There will be an adjustment period that will vary depending on how you’re used to doing things. Because page turns are now virtually instant, your eyes and brain will have to adjust. Think about what happens during a manual turn. Your arm moves up to grab the page, then it moves in front of your eyes momentarily blocking your vision, the new page becomes visible, and finally your eyes have to move either left or right depending on the turn direction.  It all happens in a second or two, but now that second or two is gone, and you brain and eyes have to react faster. Your eyes will also have to adjust because even though they are now moving less, they have to pick up the new page image of a size that is probably smaller than the original paper you’re accustomed to.  On the other hand, dark rooms are no longer a problem! With an iPad no ambient light is even required.

Practice, of course, is key to perfecting your new page turning technique. Even more so if you decide to use wireless foot pedals, since you must train yourself to tap the pedals at the right time. If you’re a pianist or keyboard player, your right foot is already occupied, so training your left foot becomes the challenge (but well worth it!)

No Turning Back

This all sounds like a lot of work, and maybe even like more hassle than the paper, but once you’ve invested the time and made all of the adjustments, there simply is no turning back. You will be amazed at how much better you can focus on playing once the paper is out of your thoughts. You will also be amazed at how much time you begin to save because your music is always with you – no more pulling, filing, and searching for your music. And no more fighting with 3-ring binders that seem to always explode on impact when you drop them on the floor.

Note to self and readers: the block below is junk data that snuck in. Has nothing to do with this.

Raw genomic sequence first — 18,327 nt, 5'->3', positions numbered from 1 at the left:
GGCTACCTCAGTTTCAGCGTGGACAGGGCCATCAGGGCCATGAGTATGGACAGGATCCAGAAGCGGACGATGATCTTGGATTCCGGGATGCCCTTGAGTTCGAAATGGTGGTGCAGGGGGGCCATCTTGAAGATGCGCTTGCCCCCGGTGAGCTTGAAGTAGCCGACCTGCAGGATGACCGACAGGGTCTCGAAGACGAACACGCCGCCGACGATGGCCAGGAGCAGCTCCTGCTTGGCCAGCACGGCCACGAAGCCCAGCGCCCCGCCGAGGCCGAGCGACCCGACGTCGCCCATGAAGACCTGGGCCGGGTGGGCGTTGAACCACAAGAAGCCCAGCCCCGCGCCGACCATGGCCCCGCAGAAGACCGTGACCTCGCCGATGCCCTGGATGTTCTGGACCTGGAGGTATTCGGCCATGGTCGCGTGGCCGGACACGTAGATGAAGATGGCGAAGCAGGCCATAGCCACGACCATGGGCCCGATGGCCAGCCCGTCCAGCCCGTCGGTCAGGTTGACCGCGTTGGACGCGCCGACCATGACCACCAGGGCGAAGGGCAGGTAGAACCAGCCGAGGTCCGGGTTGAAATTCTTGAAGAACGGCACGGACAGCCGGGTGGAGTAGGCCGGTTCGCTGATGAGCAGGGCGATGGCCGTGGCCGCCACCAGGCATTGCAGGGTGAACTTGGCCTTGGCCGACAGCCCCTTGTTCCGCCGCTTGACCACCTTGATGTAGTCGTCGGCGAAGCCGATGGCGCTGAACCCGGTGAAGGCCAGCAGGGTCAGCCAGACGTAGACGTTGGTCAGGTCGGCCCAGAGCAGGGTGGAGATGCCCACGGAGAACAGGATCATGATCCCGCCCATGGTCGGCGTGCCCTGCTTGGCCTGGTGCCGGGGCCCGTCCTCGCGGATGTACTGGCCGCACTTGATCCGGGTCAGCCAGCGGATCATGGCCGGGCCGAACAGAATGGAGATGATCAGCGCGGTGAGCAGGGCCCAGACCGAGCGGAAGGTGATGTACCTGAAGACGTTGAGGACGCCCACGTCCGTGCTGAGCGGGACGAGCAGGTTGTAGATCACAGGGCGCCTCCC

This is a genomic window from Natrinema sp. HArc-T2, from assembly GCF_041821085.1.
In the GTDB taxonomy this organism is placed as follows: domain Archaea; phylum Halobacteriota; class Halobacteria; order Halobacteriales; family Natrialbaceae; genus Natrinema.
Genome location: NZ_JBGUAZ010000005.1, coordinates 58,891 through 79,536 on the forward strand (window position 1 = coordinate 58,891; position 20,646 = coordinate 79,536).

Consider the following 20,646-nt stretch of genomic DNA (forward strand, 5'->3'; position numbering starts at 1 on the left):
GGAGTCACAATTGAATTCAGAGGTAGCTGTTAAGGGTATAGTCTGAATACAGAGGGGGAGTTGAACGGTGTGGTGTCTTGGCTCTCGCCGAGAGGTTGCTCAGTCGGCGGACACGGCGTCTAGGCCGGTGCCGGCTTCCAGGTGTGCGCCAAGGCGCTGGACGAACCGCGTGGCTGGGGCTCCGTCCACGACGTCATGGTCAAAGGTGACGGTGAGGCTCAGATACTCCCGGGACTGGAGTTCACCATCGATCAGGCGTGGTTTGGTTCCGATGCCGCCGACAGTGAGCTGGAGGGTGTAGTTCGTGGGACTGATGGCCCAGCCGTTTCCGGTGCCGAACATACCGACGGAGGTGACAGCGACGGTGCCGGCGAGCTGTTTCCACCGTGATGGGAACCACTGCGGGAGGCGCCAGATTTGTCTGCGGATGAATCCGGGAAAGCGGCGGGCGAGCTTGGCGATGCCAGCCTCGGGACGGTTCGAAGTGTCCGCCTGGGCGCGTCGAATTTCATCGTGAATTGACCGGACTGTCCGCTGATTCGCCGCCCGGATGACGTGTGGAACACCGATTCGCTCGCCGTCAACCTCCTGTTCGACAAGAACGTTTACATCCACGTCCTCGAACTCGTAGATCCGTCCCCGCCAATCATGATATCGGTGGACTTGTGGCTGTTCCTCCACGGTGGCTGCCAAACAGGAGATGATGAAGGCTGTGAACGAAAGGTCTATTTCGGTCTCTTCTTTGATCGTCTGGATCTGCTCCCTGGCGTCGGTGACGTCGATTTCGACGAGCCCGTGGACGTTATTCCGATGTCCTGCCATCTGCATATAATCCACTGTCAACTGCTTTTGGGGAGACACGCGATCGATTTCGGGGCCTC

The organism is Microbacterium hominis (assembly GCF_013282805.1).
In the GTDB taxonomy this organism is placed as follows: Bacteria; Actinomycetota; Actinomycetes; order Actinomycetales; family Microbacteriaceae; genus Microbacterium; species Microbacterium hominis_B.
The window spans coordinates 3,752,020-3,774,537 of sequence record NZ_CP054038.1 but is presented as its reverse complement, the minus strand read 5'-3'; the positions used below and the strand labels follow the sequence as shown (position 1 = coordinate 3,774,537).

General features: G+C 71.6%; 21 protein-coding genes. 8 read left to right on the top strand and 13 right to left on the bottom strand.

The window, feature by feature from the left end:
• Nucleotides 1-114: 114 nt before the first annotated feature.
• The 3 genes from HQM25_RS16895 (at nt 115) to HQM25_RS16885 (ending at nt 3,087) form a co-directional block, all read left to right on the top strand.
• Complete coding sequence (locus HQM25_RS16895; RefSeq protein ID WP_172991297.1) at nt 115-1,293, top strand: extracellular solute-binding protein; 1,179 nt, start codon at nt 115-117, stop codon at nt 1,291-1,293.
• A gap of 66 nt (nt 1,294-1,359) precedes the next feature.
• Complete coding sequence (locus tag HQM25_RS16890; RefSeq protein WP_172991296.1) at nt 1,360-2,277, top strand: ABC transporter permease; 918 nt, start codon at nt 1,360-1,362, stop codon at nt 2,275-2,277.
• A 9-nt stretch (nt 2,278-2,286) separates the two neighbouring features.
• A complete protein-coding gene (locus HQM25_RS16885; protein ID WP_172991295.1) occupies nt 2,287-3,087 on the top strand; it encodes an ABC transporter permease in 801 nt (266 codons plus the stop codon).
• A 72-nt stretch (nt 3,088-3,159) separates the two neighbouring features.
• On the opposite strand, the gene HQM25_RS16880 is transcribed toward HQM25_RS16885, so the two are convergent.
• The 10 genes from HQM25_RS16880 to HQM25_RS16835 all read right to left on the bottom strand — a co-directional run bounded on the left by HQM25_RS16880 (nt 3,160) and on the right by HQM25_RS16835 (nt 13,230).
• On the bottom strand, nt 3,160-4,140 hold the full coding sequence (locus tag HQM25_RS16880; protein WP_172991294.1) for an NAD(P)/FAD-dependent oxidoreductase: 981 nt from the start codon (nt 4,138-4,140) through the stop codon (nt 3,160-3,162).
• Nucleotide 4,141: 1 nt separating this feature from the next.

Sheet music apps like NextPage were created to help you perform better. Give it a try. You will be delighted!

Is The iPad for Musicians?

The iPad for musicians?  Is that seriously a question anymore? Though it seems like a foregone conclusion to those of us that use them in musical performance, the iPad is not the obvious choice, nor perhaps the right choice for every musician.  Why? There are many reasons, but here are just a few to consider.

NextPage - perfect for iPads for Musicians

Fear, Uncertainty, and Doubt (FUD)